MIRZYA - Harshvardhan Kapoor & Saiyami Kher
New faces: Harshvardhan Kapoor and Saiyami Kher make film debut in "Mirzya." Cinestaan Film Company/ROMP

In India, Mirzya has not performed as well as Bhaag Milkha Bhaag or Rang De Basanti. Critical reaction has been mixed, and the film was dubbed a box-office disaster. "There's no anger in me, no denial, there's acceptance of the box-office result," says Mehra. Although the director believes "when you make cinema you make it for the big screen" he feels that Mirzya could be benefited from the changing landscape of streaming and international distribution. Last week, Netflix announced a global deal with Bollywood megastar Shah Rukh Khan that would make his past and future films available to 86 million subscribers. "I hope we have a longer shelf life," says Mehra, noting a 10-year television deal for the movie rights in India and discussions for it to be made available in China—a burgeoning movie market that is rivaling Hollywood—and Japan. "Five years ago, if you don't perform at the box office, you'd be lost. Now there are new avenues and platforms."

As Mehra attempts to build a bridge between Indian cinema and film fans across the globe, there is also a feeling of sadness at the increasingly fragile ties between India and bordering Pakistan, dating back to 1947 when India gained independence from British rule and Pakistan was created. Tensions between the two countries have amplified since September when 19 Indian soldiers were killed in the disputed territory of Kashmir; Indian forces blamed Pakistani militants and the country conducted 'surgical strikes' on the territory.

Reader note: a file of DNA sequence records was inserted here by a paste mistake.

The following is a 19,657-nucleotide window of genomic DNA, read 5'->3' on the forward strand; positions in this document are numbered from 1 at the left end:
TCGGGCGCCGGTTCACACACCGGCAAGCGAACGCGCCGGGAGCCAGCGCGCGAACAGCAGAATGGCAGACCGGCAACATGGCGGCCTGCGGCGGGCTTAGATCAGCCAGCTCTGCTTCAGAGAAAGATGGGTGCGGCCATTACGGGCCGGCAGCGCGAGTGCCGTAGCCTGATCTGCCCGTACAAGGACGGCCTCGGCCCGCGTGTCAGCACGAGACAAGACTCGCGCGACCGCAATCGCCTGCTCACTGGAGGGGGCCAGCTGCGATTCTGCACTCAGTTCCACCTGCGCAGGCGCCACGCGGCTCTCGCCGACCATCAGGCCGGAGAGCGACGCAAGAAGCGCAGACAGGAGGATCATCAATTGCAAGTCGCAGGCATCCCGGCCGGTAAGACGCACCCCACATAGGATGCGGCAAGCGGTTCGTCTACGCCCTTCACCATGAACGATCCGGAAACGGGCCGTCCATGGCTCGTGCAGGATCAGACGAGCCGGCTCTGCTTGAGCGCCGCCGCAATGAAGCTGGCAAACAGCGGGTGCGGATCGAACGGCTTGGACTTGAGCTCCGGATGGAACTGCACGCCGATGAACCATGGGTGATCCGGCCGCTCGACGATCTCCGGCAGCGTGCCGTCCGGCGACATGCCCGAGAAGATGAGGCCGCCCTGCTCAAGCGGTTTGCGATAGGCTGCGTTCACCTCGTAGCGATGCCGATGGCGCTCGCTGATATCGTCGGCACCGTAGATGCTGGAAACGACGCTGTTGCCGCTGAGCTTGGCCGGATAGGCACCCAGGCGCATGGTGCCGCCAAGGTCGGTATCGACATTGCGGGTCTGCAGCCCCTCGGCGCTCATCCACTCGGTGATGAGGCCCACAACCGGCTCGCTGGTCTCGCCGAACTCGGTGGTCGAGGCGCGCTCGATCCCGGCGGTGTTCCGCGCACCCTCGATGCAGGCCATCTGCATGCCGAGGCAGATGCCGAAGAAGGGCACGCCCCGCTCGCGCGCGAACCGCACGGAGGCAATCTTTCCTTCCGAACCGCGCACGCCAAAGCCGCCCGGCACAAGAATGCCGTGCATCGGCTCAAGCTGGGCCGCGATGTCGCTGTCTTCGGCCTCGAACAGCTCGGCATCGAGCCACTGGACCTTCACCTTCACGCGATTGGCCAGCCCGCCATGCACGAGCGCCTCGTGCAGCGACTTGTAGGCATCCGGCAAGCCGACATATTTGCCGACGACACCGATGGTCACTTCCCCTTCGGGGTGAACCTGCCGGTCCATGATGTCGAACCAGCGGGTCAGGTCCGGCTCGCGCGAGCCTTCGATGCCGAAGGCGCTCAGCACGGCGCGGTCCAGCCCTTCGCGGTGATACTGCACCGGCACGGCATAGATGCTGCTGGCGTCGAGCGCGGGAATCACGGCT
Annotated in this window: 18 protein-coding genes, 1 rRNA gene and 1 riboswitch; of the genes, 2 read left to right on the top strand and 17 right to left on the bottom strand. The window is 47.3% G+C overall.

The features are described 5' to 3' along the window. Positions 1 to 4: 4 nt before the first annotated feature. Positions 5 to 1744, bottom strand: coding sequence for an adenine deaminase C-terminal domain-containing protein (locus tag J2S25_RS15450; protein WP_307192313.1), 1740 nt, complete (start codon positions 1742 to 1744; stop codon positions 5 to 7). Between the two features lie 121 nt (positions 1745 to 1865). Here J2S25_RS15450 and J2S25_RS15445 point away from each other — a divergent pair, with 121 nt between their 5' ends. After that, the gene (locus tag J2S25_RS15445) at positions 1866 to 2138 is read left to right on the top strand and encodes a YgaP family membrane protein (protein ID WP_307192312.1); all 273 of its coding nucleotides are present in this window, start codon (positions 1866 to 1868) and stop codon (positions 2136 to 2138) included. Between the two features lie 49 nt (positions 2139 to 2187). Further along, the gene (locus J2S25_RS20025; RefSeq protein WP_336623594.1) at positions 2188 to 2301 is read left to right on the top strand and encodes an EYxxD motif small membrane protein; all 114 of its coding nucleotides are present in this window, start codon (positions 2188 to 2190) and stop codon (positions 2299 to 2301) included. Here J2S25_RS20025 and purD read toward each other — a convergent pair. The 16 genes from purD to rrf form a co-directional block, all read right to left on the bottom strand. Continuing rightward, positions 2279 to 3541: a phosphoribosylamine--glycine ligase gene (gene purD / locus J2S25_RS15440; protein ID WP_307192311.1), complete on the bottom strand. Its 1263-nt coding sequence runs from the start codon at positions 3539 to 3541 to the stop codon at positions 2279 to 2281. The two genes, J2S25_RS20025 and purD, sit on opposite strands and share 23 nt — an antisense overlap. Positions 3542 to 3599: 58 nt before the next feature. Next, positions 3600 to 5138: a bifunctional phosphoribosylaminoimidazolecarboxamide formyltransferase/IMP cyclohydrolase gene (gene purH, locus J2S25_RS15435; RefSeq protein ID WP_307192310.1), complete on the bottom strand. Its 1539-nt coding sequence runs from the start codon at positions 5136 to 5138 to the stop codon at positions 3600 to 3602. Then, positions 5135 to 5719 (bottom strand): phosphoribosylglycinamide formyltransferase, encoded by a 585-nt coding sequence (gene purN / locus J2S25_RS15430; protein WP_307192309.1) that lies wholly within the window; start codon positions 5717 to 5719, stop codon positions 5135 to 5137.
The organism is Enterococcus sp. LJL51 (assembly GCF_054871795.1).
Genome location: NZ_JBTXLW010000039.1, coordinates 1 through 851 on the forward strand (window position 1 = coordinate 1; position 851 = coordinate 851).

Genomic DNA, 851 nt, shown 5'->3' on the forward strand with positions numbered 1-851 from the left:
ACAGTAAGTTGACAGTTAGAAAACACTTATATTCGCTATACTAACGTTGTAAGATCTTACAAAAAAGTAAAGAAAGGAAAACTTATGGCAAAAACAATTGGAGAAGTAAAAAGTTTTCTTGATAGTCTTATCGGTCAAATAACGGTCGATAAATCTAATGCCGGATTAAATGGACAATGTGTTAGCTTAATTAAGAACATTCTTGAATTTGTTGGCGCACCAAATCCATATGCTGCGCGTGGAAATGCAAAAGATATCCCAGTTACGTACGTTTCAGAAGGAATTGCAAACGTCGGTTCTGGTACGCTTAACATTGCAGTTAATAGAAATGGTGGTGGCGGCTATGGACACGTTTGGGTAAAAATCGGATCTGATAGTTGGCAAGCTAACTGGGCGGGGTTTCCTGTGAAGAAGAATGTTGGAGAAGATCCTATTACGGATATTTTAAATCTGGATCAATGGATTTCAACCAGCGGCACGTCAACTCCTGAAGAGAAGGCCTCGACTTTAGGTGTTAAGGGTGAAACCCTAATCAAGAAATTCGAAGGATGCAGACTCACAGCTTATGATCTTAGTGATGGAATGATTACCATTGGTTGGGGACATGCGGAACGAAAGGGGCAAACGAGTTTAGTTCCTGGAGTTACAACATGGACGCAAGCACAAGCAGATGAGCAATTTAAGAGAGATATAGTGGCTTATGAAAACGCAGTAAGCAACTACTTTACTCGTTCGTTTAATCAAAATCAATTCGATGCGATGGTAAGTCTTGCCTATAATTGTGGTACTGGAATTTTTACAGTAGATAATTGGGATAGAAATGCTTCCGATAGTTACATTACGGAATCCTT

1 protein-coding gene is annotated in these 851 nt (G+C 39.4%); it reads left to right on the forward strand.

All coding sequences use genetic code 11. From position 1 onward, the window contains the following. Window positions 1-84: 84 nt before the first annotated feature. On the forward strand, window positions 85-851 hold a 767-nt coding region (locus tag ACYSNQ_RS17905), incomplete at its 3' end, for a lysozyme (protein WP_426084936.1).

The conflict has also had an impact on the film industry. The Indian Motion Picture Producers' Association (IMPPA) banned Pakistani actors from appearing in Indian films in October. Pakistan, meanwhile, banned Bollywood films from being shown in theaters—a decision that has now been overturned. The ban on Pakistani actors in India followed ultranationalist groups threatening to violently disrupt screenings of legendary Indian filmmaker Karan Johar's latest film, Ae Dil Hai Mushkil, because it features Pakistani actor Fawad Khan in a lead role. Johar later said he wouldn't work Pakistani actors again, appearing to bow to pressure.

The India-Pakistan conflict, and its impact on the film industry, is a topic few in Bollywood have been willing to openly speak about. But Mehra says, "Both nations need to grow up. When they were created it was painful and not in the best of circumstances… but a lot of water has gone under the bridge."

"We were going to have a beautiful release [of Mirzya] in Pakistan… I was told three days before that distributors had backed out," the filmmaker says. He believes a cultural exchange between the countries is important and, in fact, the folklore of Mirza and Sahiba is rooted in Pakistan. "It comes from the greater Punjab and the borders of Baluchistan."

"I don't think the people of both the countries are looking for peace, otherwise they would have got it," says Mehra. "They would have put enough pressure on all and every agency and said, 'No, we are not going to accept this.' I'm at a complete loss. I'm so sad."

Mirzya screens at Picturehouse Central, Piccadilly, London W1D 7DH, from December 23. For tickets, click here.